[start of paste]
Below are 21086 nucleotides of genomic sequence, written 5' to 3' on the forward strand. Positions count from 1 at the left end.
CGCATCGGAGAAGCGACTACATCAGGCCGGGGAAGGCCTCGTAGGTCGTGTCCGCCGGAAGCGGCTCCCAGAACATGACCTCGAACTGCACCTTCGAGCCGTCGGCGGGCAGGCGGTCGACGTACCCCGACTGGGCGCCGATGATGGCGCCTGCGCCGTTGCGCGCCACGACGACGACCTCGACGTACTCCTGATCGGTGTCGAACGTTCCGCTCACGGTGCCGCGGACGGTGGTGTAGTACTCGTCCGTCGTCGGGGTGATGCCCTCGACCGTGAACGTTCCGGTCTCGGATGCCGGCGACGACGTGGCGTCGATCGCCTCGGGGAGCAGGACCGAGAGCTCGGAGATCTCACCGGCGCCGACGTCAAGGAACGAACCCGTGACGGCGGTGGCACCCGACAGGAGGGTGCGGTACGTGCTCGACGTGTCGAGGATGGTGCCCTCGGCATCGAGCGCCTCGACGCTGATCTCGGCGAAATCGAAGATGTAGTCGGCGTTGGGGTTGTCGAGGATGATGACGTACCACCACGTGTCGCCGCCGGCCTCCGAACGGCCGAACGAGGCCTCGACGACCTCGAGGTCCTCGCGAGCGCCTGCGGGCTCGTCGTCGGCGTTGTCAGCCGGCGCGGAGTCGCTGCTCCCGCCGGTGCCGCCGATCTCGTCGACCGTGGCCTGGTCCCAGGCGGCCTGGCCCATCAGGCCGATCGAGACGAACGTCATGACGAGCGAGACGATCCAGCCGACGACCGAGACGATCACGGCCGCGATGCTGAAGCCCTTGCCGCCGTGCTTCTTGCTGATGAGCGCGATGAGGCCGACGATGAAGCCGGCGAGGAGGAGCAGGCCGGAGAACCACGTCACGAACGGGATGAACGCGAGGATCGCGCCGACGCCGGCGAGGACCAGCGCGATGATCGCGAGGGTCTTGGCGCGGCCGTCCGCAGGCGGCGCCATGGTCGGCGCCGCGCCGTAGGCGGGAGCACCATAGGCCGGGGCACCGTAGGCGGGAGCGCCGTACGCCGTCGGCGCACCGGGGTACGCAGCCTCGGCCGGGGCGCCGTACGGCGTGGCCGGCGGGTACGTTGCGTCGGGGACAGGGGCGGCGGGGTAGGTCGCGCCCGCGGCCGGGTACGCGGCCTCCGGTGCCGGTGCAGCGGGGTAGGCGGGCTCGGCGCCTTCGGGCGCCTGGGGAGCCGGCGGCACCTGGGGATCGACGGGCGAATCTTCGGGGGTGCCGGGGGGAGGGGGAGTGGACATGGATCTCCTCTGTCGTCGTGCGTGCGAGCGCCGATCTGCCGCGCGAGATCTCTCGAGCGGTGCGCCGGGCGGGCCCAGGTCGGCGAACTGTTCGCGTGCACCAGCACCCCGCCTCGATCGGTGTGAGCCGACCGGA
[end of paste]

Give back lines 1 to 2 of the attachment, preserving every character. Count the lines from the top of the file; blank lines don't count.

Below are 21086 nucleotides of genomic sequence, written 5' to 3' on the forward strand. Positions count from 1 at the left end.
CGCATCGGAGAAGCGACTACATCAGGCCGGGGAAGGCCTCGTAGGTCGTGTCCGCCGGAAGCGGCTCCCAGAACATGACCTCGAACTGCACCTTCGAGCCGTCGGCGGGCAGGCGGTCGACGTACCCCGACTGGGCGCCGATGATGGCGCCTGCGCCGTTGCGCGCCACGACGACGACCTCGACGTACTCCTGATCGGTGTCGAACGTTCCGCTCACGGTGCCGCGGACGGTGGTGTAGTACTCGTCCGTCGTCGGGGTGATGCCCTCGACCGTGAACGTTCCGGTCTCGGATGCCGGCGACGACGTGGCGTCGATCGCCTCGGGGAGCAGGACCGAGAGCTCGGAGATCTCACCGGCGCCGACGTCAAGGAACGAACCCGTGACGGCGGTGGCACCCGACAGGAGGGTGCGGTACGTGCTCGACGTGTCGAGGATGGTGCCCTCGGCATCGAGCGCCTCGACGCTGATCTCGGCGAAATCGAAGATGTAGTCGGCGTTGGGGTTGTCGAGGATGATGACGTACCACCACGTGTCGCCGCCGGCCTCCGAACGGCCGAACGAGGCCTCGACGACCTCGAGGTCCTCGCGAGCGCCTGCGGGCTCGTCGTCGGCGTTGTCAGCCGGCGCGGAGTCGCTGCTCCCGCCGGTGCCGCCGATCTCGTCGACCGTGGCCTGGTCCCAGGCGGCCTGGCCCATCAGGCCGATCGAGACGAACGTCATGACGAGCGAGACGATCCAGCCGACGACCGAGACGATCACGGCCGCGATGCTGAAGCCCTTGCCGCCGTGCTTCTTGCTGATGAGCGCGATGAGGCCGACGATGAAGCCGGCGAGGAGGAGCAGGCCGGAGAACCACGTCACGAACGGGATGAACGCGAGGATCGCGCCGACGCCGGCGAGGACCAGCGCGATGATCGCGAGGGTCTTGGCGCGGCCGTCCGCAGGCGGCGCCATGGTCGGCGCCGCGCCGTAGGCGGGAGCACCATAGGCCGGGGCACCGTAGGCGGGAGCGCCGTACGCCGTCGGCGCACCGGGGTACGCAGCCTCGGCCGGGGCGCCGTACGGCGTGGCCGGCGGGTACGTTGCGTCGGGGACAGGGGCGGCGGGGTAGGTCGCGCCCGCGGCCGGGTACGCGGCCTCCGGTGCCGGTGCAGCGGGGTAGGCGGGCTCGGCGCCTTCGGGCGCCTGGGGAGCCGGCGGCACCTGGGGATCGACGGGCGAATCTTCGGGGGTGCCGGGGGGAGGGGGAGTGGACATGGATCTCCTCTGTCGTCGTGCGTGCGAGCGCCGATCTGCCGCGCGAGATCTCTCGAGCGGTGCGCCGGGCGGGCCCAGGTCGGCGAACTGTTCGCGTGCACCAGCACCCCGCCTCGATCGGTGTGAGCCGACCGGA